September 14, 2016

The Scottish epic 'Sunset Song' experiences emotions on a grand scale, and it's one of the strongest films of the year.

Sunset Song begins and ends with its gaze fixed on land. The movie might have been lifted from the pages of a George Eliot novel in all its poignant, hard, poetic realism, and its closeness with nature. It’s based on the classic novel by Lewis Grassic Gibbon, and it has been a pet project for writer-director Terence Davies, who’s been trying to make an adaptation of Gibbon’s novel for some time. Sunset Song is set in Scotland, but thankfully it doesn’t fetishize Scottish culture the way movies like Braveheart, which is essentially Scottish nostalgia fan fiction, have in the past. Sunset Song isn’t about the reverie of victory, or the ways that war constitutes and augments the male identity. Instead, it’s a meditation on the cold indifference of life, and the fact that we creatures comprise but an instant in the grand sweep of time. And unlike the films of Terence Malick, Sunset Song conveys this idea while always keeping its finger on the pulse of human beings, on the private tragedies and revelations and joys that make and mark our days.

In a sense, Sunset Song liberates Scotland from all the macho mythologies we Westerners have projected onto it, whether that means identifying in some primal way with Braveheart or flying a Scottish flag in our houses because we have an indeterminate measure of Scottish blood in our veins. It's a thing here in the South, at any rate. (Full disclosure: I have two Scottish flags in my classroom, because I do hail from Scottish roots, or at least I think I do, so I’ll acknowledge my hypocrisy now.)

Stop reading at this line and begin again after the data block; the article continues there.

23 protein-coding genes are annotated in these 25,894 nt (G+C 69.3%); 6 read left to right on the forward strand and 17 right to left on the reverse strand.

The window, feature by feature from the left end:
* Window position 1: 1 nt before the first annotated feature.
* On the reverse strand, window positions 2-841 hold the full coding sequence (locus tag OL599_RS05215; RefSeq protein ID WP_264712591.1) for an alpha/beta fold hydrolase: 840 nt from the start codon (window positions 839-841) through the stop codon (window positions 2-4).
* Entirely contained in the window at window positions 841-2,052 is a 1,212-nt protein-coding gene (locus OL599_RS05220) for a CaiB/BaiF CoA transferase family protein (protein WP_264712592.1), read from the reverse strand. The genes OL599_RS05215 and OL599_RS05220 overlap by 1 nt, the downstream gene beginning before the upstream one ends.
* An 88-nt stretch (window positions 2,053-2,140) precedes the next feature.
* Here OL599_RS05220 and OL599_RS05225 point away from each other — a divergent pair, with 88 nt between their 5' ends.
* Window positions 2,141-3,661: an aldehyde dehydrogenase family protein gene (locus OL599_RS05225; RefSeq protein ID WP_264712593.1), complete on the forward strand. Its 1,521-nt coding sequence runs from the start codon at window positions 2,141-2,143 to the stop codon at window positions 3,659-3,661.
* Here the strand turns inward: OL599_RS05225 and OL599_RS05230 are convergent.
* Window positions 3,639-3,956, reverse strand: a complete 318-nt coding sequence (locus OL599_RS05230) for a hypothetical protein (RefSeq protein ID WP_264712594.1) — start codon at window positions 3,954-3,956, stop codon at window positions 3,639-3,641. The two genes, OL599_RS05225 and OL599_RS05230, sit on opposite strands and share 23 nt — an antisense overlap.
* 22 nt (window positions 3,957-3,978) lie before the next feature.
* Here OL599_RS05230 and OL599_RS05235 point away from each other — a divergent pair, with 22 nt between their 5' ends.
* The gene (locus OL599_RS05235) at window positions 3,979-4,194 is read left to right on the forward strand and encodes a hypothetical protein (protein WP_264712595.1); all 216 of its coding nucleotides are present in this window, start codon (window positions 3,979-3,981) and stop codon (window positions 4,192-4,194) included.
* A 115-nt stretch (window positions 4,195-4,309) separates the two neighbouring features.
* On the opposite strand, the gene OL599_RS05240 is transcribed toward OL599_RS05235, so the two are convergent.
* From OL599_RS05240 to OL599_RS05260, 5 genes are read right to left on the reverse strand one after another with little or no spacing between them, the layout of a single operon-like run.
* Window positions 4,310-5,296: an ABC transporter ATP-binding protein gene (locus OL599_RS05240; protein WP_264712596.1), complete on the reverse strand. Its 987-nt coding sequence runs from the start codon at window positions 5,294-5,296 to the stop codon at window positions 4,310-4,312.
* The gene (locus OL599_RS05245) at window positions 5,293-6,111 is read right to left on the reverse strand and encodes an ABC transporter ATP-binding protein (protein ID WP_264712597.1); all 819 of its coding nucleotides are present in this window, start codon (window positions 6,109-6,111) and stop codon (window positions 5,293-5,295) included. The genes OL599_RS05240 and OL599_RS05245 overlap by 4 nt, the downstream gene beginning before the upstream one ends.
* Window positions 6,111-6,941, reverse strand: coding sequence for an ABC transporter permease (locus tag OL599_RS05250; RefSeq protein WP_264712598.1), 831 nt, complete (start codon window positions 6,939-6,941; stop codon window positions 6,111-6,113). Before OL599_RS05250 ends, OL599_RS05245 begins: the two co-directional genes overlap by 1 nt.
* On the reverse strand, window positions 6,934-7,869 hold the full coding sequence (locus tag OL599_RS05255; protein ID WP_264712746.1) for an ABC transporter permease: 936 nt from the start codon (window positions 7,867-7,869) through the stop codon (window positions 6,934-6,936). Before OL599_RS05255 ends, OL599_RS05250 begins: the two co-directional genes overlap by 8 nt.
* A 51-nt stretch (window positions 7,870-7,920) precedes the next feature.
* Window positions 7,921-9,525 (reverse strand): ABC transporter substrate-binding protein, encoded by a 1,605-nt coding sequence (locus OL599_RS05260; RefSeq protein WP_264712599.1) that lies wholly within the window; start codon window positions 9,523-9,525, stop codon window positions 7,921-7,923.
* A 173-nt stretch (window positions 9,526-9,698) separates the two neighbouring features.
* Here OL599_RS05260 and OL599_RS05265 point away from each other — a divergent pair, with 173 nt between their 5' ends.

The film opens on a brown husk of farmland, all crackling and peaceful, where a teenage girl named Chris Guthrie (Agyness Deyn) emerges from where she’s been lying in the peaceful field, enrapt by the outside world like Alice before drifting off to Wonderland. The wind is as loud as the ocean, and Chris feels most at home in the embrace of the winds and the fields and the sun; Chris presides over the land at the end too, while a piper plays the bagpipes, the one moment in which Davies indulges us. If he were trying to milk the tears out of us, those bagpipes would have been the entire score of this 135-minute film. Instead, Davies restrains himself, and offers up an unassuming, focused epic about Chris as she matures into a woman.

We expect sprawling family sagas to manipulate us, to shrewdly and skillfully juice the tears out of us as though we were dried-up orange peels, so it’s almost a shock to the system that Terence Davies shows as much restraint as he does. Plenty of tragic things happen to Chris, and the film is never unsympathetic, but it also doesn't marinate in the tragedy. Chris’s world is a broken cup: she has an abusive, fanatically religious father (played to perfection by Peter Mullan) who pumps his wife full of children despite the fact that she’s clearly depressed and exhausted; Mr. Guthrie uses his religion to goad his wife into compliance. And because of his volatile personality, everyone in the house walks around in bleak fear of upsetting him.

When Will, Chris’s dear older brother (played by the stoically captivating Jack Greenlees) mockingly calls him “Jehovah,” Mr. Guthrie horsewhips Will in the barn. Later, we see Will, a tower of toughness, melting into the arms of his sister in nearly inaudible tears. Chris, like a monolith, silently takes everything in, speaking up only once against her father’s ill temper, and waits for time to pass, for things to change, for the authority to act as she pleases, to put an end to this kind of mistreatment.